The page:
Let us consider a projectile projected with initial velocity \(v_{0}\) making an angle \(\theta_0\) with the horizontal as shown below in the figure.

Projectile Motion |

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We know that the horizontal range of a projectile is the distance traveled by the projectile during its time of flight. This horizontal range is given by the relation \[\text{Horizontal Range}=\text{Horizontal velocity}\times \text{time of flight} \] So, the formula for the horizontal range is \[R=\frac{{v_0}^2 \sin 2\theta_0}{g} \qquad (1)\]

### The maximum range for projectile motion

Consider the figure given below where a projectile is launched with three different angles \(45^0,\,\,60^0,\,\,and\,\,30^0\).

A projectile launched at different angles but the same initial velocity |

Let us now investigate the angle of projection for which range is maximum (note that initial velocity remains the same).

\[R=\frac{v_0 \sin 2\theta_0}{g} \] In above relation, if we keep initial velocity same for various launch , then value of \(R\) varies with the value of \(\sin 2\theta_0\).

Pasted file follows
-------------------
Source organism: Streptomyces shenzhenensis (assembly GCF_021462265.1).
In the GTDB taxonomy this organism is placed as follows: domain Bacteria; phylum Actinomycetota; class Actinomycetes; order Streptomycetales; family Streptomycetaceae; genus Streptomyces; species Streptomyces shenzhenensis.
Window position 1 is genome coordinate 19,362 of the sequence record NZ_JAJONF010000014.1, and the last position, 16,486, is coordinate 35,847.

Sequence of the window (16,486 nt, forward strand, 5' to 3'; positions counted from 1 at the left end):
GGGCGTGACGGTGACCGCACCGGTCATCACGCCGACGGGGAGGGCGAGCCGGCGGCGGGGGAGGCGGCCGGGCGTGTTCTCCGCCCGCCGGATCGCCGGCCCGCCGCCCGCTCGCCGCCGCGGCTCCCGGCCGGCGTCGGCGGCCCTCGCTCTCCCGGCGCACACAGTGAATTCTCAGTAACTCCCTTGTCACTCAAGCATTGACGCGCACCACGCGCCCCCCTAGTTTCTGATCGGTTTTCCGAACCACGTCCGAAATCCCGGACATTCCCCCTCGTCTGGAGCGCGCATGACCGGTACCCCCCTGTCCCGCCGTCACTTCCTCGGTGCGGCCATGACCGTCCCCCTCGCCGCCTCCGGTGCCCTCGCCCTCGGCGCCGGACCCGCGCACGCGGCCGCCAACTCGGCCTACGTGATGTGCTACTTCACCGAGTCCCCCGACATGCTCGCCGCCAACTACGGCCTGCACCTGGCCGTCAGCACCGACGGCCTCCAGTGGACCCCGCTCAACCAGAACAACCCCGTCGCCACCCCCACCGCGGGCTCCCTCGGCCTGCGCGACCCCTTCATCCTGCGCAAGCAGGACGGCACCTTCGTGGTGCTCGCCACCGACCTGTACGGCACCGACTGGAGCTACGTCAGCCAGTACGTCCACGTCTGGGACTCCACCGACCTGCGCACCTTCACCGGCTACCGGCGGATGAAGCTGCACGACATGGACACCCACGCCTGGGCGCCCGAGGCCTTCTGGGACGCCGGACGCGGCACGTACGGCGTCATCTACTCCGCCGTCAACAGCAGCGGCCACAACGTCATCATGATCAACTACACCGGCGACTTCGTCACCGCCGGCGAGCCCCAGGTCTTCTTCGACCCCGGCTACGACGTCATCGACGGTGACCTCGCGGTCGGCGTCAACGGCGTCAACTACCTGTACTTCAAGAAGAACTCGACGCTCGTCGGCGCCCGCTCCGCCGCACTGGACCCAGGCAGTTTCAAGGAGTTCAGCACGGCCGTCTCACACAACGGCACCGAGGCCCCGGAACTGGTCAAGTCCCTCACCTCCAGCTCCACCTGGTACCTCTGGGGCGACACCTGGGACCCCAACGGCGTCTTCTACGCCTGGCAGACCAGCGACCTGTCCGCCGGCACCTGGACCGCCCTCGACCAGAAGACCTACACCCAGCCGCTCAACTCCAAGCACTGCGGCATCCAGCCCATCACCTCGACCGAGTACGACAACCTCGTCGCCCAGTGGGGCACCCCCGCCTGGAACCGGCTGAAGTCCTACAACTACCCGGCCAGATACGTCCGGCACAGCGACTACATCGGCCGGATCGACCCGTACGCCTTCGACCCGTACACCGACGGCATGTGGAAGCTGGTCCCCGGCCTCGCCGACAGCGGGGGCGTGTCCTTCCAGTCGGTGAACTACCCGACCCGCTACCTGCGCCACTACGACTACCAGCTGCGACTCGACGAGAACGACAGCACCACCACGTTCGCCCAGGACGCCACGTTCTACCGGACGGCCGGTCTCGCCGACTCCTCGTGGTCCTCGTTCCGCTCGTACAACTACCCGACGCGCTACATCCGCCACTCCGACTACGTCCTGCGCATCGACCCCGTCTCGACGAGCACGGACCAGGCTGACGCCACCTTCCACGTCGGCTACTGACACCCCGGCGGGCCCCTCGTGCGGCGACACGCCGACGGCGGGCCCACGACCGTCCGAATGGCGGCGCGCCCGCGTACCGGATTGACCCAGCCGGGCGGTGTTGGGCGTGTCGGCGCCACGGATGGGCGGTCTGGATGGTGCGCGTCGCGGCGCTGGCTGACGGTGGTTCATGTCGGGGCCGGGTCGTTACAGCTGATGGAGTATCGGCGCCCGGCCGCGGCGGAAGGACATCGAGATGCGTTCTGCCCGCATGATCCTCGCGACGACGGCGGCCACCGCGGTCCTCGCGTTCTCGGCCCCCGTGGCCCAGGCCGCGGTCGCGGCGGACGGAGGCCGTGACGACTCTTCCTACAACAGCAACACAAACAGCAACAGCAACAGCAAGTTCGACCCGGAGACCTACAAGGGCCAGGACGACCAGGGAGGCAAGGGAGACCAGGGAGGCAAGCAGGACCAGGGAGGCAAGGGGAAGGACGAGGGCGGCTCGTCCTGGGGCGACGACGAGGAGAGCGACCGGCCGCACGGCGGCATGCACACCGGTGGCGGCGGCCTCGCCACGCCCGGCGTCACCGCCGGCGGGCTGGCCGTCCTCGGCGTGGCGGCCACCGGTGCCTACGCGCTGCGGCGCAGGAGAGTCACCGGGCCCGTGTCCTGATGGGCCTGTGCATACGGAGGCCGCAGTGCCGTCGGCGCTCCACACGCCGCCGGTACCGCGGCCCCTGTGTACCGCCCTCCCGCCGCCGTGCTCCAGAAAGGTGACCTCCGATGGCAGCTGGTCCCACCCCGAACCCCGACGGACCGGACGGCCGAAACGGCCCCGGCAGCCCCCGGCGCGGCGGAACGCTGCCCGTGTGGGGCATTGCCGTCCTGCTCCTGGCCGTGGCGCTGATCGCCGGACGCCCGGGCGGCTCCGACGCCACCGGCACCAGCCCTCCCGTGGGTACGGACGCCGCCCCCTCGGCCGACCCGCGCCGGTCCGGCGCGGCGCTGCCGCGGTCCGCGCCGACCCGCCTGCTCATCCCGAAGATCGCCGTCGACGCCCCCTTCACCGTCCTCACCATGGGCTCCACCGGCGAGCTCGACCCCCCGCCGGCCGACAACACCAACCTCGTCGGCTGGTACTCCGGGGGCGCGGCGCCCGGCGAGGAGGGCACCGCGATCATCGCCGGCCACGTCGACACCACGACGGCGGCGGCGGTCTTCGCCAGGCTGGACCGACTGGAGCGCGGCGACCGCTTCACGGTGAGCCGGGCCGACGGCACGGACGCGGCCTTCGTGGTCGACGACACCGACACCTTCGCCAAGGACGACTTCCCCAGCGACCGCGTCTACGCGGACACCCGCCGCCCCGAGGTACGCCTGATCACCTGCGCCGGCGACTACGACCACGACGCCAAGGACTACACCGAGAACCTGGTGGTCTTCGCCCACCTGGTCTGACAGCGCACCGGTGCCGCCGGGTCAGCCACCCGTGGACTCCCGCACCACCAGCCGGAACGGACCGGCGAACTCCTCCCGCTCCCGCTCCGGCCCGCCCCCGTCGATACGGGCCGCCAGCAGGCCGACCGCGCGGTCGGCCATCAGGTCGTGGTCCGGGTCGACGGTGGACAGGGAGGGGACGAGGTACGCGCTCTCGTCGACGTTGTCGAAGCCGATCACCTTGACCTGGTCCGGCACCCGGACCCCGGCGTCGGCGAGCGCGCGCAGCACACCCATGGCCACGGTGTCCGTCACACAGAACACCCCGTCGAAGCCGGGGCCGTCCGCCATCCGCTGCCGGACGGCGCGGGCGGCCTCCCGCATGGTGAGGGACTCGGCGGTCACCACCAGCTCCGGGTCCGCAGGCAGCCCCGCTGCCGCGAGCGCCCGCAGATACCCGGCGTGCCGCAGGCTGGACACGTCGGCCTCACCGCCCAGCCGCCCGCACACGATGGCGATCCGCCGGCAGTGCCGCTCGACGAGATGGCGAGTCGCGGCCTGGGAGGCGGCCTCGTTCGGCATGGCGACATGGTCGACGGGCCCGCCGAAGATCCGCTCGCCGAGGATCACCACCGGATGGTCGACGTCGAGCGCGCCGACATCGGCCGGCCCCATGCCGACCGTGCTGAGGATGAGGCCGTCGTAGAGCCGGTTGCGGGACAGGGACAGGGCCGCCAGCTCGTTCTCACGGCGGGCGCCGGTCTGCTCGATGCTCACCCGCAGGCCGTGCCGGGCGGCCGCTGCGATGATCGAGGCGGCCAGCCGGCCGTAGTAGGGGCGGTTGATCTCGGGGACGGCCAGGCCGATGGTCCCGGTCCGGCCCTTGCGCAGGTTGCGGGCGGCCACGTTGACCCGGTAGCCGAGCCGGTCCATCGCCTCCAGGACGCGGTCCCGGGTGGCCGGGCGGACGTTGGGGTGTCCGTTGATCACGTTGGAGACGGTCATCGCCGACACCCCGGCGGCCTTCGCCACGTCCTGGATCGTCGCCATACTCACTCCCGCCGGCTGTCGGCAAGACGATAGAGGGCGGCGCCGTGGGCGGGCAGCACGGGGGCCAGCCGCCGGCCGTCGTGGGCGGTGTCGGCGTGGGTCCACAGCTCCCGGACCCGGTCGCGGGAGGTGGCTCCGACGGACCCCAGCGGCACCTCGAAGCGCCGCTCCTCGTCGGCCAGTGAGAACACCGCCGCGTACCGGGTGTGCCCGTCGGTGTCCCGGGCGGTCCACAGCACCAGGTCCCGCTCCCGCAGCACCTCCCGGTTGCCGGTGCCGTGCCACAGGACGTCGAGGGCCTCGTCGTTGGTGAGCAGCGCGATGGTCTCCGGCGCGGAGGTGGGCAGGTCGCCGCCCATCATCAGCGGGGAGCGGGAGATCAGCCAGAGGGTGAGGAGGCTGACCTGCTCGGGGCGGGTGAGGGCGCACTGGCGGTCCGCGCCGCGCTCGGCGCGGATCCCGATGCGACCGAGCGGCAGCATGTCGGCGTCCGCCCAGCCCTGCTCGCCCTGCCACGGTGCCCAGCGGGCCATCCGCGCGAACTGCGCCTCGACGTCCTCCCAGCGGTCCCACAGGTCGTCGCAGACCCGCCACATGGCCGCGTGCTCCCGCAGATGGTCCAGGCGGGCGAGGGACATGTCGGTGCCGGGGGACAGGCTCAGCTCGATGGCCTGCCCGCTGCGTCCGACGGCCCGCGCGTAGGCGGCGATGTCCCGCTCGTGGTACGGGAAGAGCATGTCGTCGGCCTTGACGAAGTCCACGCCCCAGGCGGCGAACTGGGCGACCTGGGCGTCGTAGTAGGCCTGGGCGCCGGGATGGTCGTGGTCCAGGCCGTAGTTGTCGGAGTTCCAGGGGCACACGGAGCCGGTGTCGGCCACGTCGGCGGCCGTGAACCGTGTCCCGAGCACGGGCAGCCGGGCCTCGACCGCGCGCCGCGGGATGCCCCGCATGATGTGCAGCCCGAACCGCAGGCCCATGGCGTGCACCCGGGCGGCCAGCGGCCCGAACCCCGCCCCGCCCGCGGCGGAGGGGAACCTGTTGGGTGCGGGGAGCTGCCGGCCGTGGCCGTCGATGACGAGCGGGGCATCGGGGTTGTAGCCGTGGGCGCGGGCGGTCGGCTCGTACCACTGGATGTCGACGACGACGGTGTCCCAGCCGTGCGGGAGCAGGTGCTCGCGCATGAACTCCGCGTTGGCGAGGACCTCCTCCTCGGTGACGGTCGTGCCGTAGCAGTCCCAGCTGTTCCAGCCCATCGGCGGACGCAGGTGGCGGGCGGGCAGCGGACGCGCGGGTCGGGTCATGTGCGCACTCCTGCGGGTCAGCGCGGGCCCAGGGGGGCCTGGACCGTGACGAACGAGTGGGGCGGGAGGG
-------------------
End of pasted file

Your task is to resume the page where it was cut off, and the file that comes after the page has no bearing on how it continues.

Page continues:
Clearly, from trigonometry, we know that the maximum value of \(\sin \theta=1\) and we know that \(\sin 90^0=1\)

So in this case, we have

\(2\theta_0=90^0 \qquad or,\qquad \theta_0=45^0\)

Thus the horizontal range of a projectile for a given initial velocity is maximum when it is projected at an angle of \(45^0\) with the horizontal.

### The maximum range of projectile formula

To find the formula for a maximum range put \(\theta_0=45^0\) in equation (1). So, from equation (1) we have\[R_m=\frac{v_0^2 \sin 90^0}{g}=\frac{v_0^2}{g}\]

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